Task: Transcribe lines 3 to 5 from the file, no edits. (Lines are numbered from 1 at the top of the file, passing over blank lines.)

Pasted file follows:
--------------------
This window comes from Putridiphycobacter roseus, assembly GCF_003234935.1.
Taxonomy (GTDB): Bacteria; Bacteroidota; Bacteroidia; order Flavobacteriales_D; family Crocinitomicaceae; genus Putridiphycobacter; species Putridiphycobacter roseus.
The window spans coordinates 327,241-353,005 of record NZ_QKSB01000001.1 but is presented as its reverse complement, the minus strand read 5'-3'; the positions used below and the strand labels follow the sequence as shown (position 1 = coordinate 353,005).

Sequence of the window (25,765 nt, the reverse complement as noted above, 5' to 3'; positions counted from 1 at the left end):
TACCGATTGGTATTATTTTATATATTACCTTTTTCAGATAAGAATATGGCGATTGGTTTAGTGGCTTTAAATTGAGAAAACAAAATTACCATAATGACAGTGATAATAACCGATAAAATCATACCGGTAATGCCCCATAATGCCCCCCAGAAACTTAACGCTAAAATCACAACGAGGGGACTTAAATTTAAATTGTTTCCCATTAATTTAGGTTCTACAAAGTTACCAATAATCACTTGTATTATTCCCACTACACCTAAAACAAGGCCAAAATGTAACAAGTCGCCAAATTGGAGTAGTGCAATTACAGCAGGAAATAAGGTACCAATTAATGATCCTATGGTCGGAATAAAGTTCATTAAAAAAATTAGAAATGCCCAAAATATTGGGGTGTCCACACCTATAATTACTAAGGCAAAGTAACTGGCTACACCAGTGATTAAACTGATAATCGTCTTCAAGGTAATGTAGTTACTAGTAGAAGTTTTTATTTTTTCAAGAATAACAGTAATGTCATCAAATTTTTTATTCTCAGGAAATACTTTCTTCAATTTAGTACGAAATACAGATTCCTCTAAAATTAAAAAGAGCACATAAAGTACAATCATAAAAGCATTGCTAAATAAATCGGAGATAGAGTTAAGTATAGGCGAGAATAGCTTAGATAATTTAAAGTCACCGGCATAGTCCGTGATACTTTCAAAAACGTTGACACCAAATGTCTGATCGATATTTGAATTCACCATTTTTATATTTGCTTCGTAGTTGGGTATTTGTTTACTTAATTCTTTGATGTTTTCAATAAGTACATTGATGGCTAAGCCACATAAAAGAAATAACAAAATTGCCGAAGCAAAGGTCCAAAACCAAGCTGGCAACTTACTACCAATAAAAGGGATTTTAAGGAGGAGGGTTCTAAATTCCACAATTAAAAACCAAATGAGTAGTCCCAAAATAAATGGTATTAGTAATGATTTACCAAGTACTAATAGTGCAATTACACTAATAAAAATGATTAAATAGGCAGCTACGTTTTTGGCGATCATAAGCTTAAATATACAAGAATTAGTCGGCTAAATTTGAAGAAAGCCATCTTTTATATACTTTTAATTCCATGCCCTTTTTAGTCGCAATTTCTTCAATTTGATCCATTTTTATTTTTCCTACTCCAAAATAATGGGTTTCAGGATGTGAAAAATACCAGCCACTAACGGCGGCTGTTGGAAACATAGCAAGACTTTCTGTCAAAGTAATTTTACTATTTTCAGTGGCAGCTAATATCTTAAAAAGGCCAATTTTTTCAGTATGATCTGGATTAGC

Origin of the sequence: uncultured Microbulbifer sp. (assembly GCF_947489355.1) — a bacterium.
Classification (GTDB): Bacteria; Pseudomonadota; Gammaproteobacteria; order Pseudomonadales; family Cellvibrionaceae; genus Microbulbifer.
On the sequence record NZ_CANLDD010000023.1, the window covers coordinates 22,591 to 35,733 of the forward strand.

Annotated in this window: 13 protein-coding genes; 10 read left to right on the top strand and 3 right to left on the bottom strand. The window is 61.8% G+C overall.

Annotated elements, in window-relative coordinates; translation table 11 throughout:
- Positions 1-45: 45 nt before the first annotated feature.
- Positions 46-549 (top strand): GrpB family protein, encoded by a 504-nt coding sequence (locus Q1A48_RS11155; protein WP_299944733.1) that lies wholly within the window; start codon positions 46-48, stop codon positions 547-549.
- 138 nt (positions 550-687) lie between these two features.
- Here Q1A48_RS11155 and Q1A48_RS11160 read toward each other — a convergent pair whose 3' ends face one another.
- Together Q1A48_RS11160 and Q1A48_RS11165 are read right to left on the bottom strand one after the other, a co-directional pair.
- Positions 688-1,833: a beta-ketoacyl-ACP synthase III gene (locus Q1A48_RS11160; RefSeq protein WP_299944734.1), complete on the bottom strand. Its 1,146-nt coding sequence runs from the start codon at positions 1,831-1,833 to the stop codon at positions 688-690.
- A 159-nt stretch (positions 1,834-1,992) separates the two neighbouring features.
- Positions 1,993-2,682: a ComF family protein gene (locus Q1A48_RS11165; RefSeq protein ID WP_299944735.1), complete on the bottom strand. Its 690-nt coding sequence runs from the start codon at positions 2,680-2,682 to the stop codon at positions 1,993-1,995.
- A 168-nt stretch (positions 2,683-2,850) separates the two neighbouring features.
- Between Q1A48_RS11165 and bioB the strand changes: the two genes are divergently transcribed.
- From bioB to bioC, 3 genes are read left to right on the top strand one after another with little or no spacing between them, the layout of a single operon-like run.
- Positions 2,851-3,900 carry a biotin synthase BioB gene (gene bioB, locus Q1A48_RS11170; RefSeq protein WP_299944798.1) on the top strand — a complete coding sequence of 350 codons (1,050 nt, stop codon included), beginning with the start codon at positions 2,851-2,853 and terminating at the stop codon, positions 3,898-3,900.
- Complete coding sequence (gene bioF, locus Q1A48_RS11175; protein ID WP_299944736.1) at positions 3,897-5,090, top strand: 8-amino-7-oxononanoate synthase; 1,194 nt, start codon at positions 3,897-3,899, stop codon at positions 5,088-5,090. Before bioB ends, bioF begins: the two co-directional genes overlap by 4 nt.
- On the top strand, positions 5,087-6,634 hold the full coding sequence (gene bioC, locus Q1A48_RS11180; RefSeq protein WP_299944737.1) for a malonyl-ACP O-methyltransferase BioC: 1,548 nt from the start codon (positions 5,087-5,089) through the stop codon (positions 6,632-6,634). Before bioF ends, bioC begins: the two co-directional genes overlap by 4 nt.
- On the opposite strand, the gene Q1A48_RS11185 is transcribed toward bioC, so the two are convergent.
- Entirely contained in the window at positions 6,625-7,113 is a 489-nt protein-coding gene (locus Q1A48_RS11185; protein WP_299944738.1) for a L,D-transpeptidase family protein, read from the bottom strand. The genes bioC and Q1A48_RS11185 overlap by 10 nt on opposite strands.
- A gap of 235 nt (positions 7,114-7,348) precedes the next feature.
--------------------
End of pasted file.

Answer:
The window spans coordinates 327,241-353,005 of record NZ_QKSB01000001.1 but is presented as its reverse complement, the minus strand read 5'-3'; the positions used below and the strand labels follow the sequence as shown (position 1 = coordinate 353,005).

Sequence of the window (25,765 nt, the reverse complement as noted above, 5' to 3'; positions counted from 1 at the left end):
TACCGATTGGTATTATTTTATATATTACCTTTTTCAGATAAGAATATGGCGATTGGTTTAGTGGCTTTAAATTGAGAAAACAAAATTACCATAATGACAGTGATAATAACCGATAAAATCATACCGGTAATGCCCCATAATGCCCCCCAGAAACTTAACGCTAAAATCACAACGAGGGGACTTAAATTTAAATTGTTTCCCATTAATTTAGGTTCTACAAAGTTACCAATAATCACTTGTATTATTCCCACTACACCTAAAACAAGGCCAAAATGTAACAAGTCGCCAAATTGGAGTAGTGCAATTACAGCAGGAAATAAGGTACCAATTAATGATCCTATGGTCGGAATAAAGTTCATTAAAAAAATTAGAAATGCCCAAAATATTGGGGTGTCCACACCTATAATTACTAAGGCAAAGTAACTGGCTACACCAGTGATTAAACTGATAATCGTCTTCAAGGTAATGTAGTTACTAGTAGAAGTTTTTATTTTTTCAAGAATAACAGTAATGTCATCAAATTTTTTATTCTCAGGAAATACTTTCTTCAATTTAGTACGAAATACAGATTCCTCTAAAATTAAAAAGAGCACATAAAGTACAATCATAAAAGCATTGCTAAATAAATCGGAGATAGAGTTAAGTATAGGCGAGAATAGCTTAGATAATTTAAAGTCACCGGCATAGTCCGTGATACTTTCAAAAACGTTGACACCAAATGTCTGATCGATATTTGAATTCACCATTTTTATATTTGCTTCGTAGTTGGGTATTTGTTTACTTAATTCTTTGATGTTTTCAATAAGTACATTGATGGCTAAGCCACATAAAAGAAATAACAAAATTGCCGAAGCAAAGGTCCAAAACCAAGCTGGCAACTTACTACCAATAAAAGGGATTTTAAGGAGGAGGGTTCTAAATTCCACAATTAAAAACCAAATGAGTAGTCCCAAAATAAATGGTATTAGTAATGATTTACCAAGTACTAATAGTGCAATTACACTAATAAAAATGATTAAATAGGCAGCTACGTTTTTGGCGATCATAAGCTTAAATATACAAGAATTAGTCGGCTAAATTTGAAGAAAGCCATCTTTTATATACTTTTAATTCCATGCCCTTTTTAGTCGCAATTTCTTCAATTTGATCCATTTTTATTTTTCCTACTCCAAAATAATGGGTTTCAGGATGTGAAAAATACCAGCCACTAACGGCGGCTGTTGGAAACATAGCAAGACTTTCTGTCAAAGTAATTTTACTATTTTCAGTGGCAGCTAATATCTTAAAAAGGCCAATTTTTTCAGTATGATCTGGATTAGC